Why Should I Care About Interest Rates?See how the federal funds rate and prime rate affect mortgage rates, credit card rates and more.

 

The interest rate is the percentage of the total amount of money lent that a borrower is charged to use the lender's money. The interest you earn on your savings account balance is what a bank pays you for borrowing your money. Interest rates are controlled by the Federal Reserve, which sets the federal funds rate.

Interest rates are one of the most important factors in driving growth in the American economic system and directly affect the cost of borrowing and the return on savings and investments. As a consumer, interest rates impact you directly because they affect what car loan rates, student loan rates and personal loan rates you pay. They also affect how much you'll earn on your savings.

How Interest Rates Impact Your Financial Decisions
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How Interest Rates Impact Your Financial Decisions

You can maximize what you earn on your investments and minimize what you pay to borrow money at crucial stages in your life by paying attention to current interest rates. High interest rates tend to favor lenders, and low interest rates tend to favor borrowers.

In March 2017, The Fed announced an interest rate hike, which led some banks to raise their savings account rates shortly after. Rising interest rates mean you'll earn more on savings but pay more for loans. You can take advantage of periods of higher rates by saving for college or saving to buy a home.

You can also take advantage of dropping rates by taking out your first mortgage or refinancing your home. The Fed only raises rates if it believes that the economy is strong enough to handle it. An entrepreneur planning to open a business, for example, might take a Fed rate hike as a positive sign.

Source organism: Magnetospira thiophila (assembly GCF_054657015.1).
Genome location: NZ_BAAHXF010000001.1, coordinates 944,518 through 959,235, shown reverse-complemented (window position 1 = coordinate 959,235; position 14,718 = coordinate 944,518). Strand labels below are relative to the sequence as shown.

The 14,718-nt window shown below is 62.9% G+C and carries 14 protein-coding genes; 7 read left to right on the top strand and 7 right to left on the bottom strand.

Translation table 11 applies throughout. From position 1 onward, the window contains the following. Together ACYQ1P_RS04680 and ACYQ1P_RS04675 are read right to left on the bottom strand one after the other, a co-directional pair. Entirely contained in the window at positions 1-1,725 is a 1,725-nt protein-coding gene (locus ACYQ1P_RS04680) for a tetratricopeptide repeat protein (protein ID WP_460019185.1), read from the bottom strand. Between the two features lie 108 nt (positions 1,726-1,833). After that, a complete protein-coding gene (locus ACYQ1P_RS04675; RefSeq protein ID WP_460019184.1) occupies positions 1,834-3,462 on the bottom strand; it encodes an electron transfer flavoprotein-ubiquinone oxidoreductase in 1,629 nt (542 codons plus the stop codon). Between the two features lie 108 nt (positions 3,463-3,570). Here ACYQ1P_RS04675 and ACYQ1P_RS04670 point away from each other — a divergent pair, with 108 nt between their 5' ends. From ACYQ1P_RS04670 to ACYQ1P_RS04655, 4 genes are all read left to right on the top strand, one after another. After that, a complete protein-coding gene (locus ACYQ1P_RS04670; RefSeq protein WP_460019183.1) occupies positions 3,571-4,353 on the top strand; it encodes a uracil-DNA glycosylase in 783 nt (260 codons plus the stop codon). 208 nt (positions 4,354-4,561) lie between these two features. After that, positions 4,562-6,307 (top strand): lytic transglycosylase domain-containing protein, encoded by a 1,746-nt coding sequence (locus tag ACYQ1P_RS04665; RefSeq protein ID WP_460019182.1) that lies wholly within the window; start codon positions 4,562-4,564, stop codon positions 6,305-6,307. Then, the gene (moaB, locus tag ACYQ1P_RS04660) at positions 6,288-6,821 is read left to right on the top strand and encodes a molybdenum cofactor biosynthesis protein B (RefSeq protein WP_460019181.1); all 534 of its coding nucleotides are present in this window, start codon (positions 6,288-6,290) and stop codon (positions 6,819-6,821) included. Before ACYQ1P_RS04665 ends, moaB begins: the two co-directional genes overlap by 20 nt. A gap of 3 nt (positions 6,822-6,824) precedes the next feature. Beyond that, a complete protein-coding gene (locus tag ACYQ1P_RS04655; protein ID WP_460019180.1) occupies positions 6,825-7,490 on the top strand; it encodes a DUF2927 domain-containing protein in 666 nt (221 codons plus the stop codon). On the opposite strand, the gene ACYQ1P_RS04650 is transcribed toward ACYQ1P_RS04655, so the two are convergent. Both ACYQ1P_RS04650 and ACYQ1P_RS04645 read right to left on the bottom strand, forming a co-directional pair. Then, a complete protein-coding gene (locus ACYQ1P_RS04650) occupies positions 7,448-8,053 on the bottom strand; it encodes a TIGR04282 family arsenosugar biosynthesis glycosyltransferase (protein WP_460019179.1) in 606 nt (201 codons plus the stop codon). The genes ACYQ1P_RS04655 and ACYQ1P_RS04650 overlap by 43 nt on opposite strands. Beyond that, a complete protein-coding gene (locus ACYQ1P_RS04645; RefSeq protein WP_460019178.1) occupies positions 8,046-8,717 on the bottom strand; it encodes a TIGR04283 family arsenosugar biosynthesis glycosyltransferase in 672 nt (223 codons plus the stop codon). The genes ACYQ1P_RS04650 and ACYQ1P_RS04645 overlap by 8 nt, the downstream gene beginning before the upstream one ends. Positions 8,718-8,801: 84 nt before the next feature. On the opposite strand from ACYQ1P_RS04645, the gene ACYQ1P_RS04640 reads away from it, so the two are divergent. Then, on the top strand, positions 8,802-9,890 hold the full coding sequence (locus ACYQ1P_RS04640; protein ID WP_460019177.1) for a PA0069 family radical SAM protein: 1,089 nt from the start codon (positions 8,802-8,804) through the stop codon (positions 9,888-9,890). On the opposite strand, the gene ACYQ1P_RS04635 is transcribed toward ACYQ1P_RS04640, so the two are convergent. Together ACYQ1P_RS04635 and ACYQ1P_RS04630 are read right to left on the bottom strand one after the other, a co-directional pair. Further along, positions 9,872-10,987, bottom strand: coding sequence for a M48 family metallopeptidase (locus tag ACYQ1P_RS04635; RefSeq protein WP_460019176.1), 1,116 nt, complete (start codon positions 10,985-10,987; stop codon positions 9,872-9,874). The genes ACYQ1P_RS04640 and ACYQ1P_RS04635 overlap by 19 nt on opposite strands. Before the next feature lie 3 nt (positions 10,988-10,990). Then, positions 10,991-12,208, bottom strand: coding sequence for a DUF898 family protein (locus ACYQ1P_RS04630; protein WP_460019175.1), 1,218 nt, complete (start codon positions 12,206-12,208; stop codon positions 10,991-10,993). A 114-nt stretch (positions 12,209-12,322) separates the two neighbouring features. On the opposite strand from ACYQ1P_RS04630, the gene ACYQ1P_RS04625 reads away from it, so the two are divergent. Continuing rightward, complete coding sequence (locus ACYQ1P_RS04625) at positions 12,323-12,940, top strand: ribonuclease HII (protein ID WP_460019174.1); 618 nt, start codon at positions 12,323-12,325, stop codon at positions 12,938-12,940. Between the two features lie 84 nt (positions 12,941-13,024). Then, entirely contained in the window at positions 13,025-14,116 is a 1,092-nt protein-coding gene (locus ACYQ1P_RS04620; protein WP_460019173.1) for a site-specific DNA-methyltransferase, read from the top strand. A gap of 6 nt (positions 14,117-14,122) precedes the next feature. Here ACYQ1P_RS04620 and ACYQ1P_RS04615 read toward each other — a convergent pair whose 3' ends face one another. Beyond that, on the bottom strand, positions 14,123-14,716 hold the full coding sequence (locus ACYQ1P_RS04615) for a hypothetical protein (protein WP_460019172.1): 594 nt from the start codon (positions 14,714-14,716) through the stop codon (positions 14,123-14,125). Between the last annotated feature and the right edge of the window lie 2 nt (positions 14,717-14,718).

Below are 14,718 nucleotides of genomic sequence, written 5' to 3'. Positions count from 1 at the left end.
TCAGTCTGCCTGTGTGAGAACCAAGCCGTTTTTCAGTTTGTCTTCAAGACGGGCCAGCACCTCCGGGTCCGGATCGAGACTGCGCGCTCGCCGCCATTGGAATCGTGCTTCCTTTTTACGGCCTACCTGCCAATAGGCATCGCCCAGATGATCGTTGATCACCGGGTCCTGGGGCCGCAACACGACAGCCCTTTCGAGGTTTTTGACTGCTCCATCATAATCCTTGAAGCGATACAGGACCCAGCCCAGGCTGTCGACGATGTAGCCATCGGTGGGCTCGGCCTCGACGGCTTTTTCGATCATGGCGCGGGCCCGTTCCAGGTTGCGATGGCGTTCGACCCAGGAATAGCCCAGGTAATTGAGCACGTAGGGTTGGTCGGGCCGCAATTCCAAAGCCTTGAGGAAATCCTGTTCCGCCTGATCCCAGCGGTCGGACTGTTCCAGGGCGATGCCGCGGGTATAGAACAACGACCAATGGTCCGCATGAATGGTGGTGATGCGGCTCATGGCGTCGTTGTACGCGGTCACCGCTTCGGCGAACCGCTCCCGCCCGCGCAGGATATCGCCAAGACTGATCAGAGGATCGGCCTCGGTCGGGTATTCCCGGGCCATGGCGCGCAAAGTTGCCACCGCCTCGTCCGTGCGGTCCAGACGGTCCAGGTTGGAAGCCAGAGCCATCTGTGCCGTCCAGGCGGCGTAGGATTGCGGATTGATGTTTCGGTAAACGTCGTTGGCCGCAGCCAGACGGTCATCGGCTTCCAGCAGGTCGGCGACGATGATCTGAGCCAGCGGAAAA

Related: What Is Compound Interest?

Why You Should Care About Personal Loan Rates
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Why You Should Care About Personal Loan Rates

Personal loans can be used for a variety of reasons, including medical bills or debt consolidation. Your financial history, credit and income have a major influence on the rate you'll pay over the prime interest rate, which is the rate banks charge to their best-qualified customers.

Several factors can make that preferred interest rate rise or fall. When the Fed announces a rate change, people seeking a personal loan can expect their rates to change right along with it regardless of their credit history. When interest rates are low, it can be a good time to consolidate higher rate loans to save money.

Why You Should Care About Mortgage Loan Rates
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Why You Should Care About Mortgage Loan Rates

Most homebuyers need to finance the purchase of a home with a mortgage loan. If you time your financing to take advantage of a lower rate it can save you thousands or even tens of thousands of dollars over the life of the loan. You might be able to save money by refinancing your home when rates drop, depending on your original loan agreement. Also, when rising interest rates drive prices higher, more people rent and this increased demand drives up rent.

Why You Should Care About Student Loan Rates
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Why You Should Care About Student Loan Rates

The Fed's decision to raise rates will also impact students and their families. Federal student loans are tied to the 10-year Treasury rate, which impacts the Fed's decision on interest. Therefore, increased rates means many students will have to pay more to finance their education. Just like homebuyers, people financing car purchases and those seeking personal loans, higher interest rates mean bigger payments on the same amount borrowed by students.

Why You Should Care About Credit Card Interest Rates
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Why You Should Care About Credit Card Interest Rates

Credit card interest is usually tied to a fixed index like the prime interest rate. When rates go up you tend to pay more on your credit card balances, which is why it's a good idea to avoid making large credit card purchases or taking out a loan. When rates drop, you pay less, so it's a good idea to take advantage of rate drops with balance transfers and consolidation loans.

See: Guide to Current Credit Card Interest Rates

Andrew Lisa contributed to the reporting for this article.